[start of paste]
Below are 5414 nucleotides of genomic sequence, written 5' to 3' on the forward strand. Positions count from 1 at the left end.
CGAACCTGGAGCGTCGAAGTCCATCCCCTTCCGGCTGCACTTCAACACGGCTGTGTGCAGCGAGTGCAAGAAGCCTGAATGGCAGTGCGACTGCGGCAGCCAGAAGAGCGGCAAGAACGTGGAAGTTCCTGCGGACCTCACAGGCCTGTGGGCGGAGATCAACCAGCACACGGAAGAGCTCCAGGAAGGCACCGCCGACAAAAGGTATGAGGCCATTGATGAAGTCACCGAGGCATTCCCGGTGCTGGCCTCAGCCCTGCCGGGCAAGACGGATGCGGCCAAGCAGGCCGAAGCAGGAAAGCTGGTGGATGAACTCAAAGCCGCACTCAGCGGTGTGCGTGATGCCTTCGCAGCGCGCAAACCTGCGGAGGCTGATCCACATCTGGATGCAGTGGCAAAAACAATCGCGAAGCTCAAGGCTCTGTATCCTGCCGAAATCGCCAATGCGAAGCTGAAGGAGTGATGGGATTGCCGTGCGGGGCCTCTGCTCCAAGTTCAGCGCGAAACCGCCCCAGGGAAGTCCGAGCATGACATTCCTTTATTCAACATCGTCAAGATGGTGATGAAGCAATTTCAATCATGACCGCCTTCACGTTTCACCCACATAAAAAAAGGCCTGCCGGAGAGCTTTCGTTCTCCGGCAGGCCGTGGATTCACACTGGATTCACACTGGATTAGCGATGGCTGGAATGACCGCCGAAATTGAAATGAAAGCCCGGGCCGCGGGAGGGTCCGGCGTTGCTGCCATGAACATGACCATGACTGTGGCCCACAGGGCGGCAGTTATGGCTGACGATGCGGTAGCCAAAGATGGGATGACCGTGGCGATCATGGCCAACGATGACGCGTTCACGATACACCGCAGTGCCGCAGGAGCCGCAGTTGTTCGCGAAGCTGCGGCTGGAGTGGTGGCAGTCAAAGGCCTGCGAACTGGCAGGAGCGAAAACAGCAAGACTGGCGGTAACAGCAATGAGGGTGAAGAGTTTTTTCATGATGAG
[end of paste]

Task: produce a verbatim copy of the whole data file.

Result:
Below are 5414 nucleotides of genomic sequence, written 5' to 3' on the forward strand. Positions count from 1 at the left end.
CGAACCTGGAGCGTCGAAGTCCATCCCCTTCCGGCTGCACTTCAACACGGCTGTGTGCAGCGAGTGCAAGAAGCCTGAATGGCAGTGCGACTGCGGCAGCCAGAAGAGCGGCAAGAACGTGGAAGTTCCTGCGGACCTCACAGGCCTGTGGGCGGAGATCAACCAGCACACGGAAGAGCTCCAGGAAGGCACCGCCGACAAAAGGTATGAGGCCATTGATGAAGTCACCGAGGCATTCCCGGTGCTGGCCTCAGCCCTGCCGGGCAAGACGGATGCGGCCAAGCAGGCCGAAGCAGGAAAGCTGGTGGATGAACTCAAAGCCGCACTCAGCGGTGTGCGTGATGCCTTCGCAGCGCGCAAACCTGCGGAGGCTGATCCACATCTGGATGCAGTGGCAAAAACAATCGCGAAGCTCAAGGCTCTGTATCCTGCCGAAATCGCCAATGCGAAGCTGAAGGAGTGATGGGATTGCCGTGCGGGGCCTCTGCTCCAAGTTCAGCGCGAAACCGCCCCAGGGAAGTCCGAGCATGACATTCCTTTATTCAACATCGTCAAGATGGTGATGAAGCAATTTCAATCATGACCGCCTTCACGTTTCACCCACATAAAAAAAGGCCTGCCGGAGAGCTTTCGTTCTCCGGCAGGCCGTGGATTCACACTGGATTCACACTGGATTAGCGATGGCTGGAATGACCGCCGAAATTGAAATGAAAGCCCGGGCCGCGGGAGGGTCCGGCGTTGCTGCCATGAACATGACCATGACTGTGGCCCACAGGGCGGCAGTTATGGCTGACGATGCGGTAGCCAAAGATGGGATGACCGTGGCGATCATGGCCAACGATGACGCGTTCACGATACACCGCAGTGCCGCAGGAGCCGCAGTTGTTCGCGAAGCTGCGGCTGGAGTGGTGGCAGTCAAAGGCCTGCGAACTGGCAGGAGCGAAAACAGCAAGACTGGCGGTAACAGCAATGAGGGTGAAGAGTTTTTTCATGATGAG